Today students will apply chemistry to improving water quality. They will be using nanoparticles to remove common contaminants like metallic ions and larger organic molecules (mimicking typical water contaminants we see in real life). This engages students in materials science--they will see that the two different types of cleaning particles we use interact with the contaminant molecules/ions in different ways, leading to an understanding of both HS-PS1-3 (Plan and conduct an investigation to gather evidence to compare the structure of substances at the bulk scale to infer the strength of electrical forces between particles.) and HS-PS2-6 (Communicate scientific and technical information about why the molecular-level structure is important in the functioning of designed materials.).
Students will have already gained a background in how water quality is measured and will have participated in testing real samples from the community in the two prior lessons: Water Quality: How is it Measured? and Water Quality: Testing Samples.
Treating water samples and exploring sources of poor quality water will help students meet Performance Expectation HS-ESS3-6: Use a computational representation to illustrate the relationships among Earth systems and how those relationships are being modified due to human activity. Students will be cleaning samples, engaging in SEP 3: Planning and Carrying Out Investigations. They will also be analyzing those results, participating in SEP 4: Analyzing and Interpreting Data. As students finish collecting data, they will be challenged to explain why zeolite and carbon work to clean the particles that they do, explaining what interactions are occurring on a molecular level, addressing SEP 6: Constructing Explanations.
This investigation is lengthy--there are many steps to follow and students have difficulty navigating the procedure at times. In order to allow enough time for completion AND to allow students time to digest the procedure (and diagram it so that they understand what they will be doing), I stretch this activity over two days. The first day lesson can be found here: Water Quality: Removing Contaminants Day 1.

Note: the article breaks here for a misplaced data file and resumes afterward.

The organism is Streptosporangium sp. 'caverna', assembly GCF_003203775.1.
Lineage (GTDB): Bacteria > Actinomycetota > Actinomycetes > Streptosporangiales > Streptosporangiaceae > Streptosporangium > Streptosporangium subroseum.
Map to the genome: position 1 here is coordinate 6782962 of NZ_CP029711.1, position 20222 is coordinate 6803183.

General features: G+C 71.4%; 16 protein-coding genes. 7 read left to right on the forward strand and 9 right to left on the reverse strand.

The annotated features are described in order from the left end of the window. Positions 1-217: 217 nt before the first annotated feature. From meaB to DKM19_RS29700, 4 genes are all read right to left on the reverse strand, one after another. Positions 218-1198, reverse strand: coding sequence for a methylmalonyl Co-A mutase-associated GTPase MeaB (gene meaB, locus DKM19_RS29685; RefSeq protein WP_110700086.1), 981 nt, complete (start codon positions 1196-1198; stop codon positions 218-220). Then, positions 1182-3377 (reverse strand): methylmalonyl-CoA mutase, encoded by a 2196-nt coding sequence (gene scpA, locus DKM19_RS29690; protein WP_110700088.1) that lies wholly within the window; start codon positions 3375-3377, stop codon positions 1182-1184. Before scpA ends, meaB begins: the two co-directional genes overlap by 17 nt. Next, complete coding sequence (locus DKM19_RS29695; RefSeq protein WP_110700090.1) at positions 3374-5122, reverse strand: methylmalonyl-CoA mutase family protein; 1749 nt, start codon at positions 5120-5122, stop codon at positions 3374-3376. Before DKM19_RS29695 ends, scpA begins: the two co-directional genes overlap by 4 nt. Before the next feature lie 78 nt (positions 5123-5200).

This procedure is provided by UCLA's California NanoScience Institute. The procedure, background information, and other resources can be found here: CNSI High School Program Water Purification. Note: Teachers in the UCLA area can attend free workshops to carry out the lab and get free student materials!!
Instead of doing a Warm-Up today, it is important to jump right in to finishing up our lab procedure. I do, however, want to check in with the working groups as a whole class and give the opportunity for questions. My goal is to see if there are any common stumbling blocks thus far and to help make sure everyone feels ready to go and on track for completing the activity today.
Students work in their groups to finish the lab procedure for the rest of the period. As groups do finish, I advise them to clean all of their equipment and their tables. I handout the Discussion Questions from UCLA (available here) and a copy of the Background information included on their website (available here) to help them be able to answer the Discussion Questions.
Student #1 demonstrates a general understanding that the cleaning particles work on certain contaminants, but she does not clarify the difference in function between the activated carbon and the zeolite. (She also doesn't show her work for calculating molar masses--a pretty big no-no in my class.) Student #2 demonstrates a much deeper understanding of why the filters alone do not remove the contaminants (the contaminants are smaller than the filter pore size). She also explains why zeolite does not remove the yellow food coloring but activated carbon does (the zeolite is attracted to positive charges and the food coloring is uncharged, however, the activated carbon is attracted to the large organic molecule). Student #3 is an English Learner, however, he is still ableto demonstrate understanding that zeolite and carbon act differently, but he does not explain that difference. I can ask him directly to better gauge through conversation what he did understand and what he did not.
Once students have finished their investigation and have cleaned up, I want to discuss our results. I ask what students found as they completed the investigation. Some results:
I ask if anyone has heard of 'Lifestraw' and how it works. Many do not recognize the proper name, but when I describe Lifestraw as a filtering tool that is often used in developing countries with no clean running water, several of my students then recognize the product. Then I show my students this video to reinforce what we just did in lab and how there is a real world application of this work: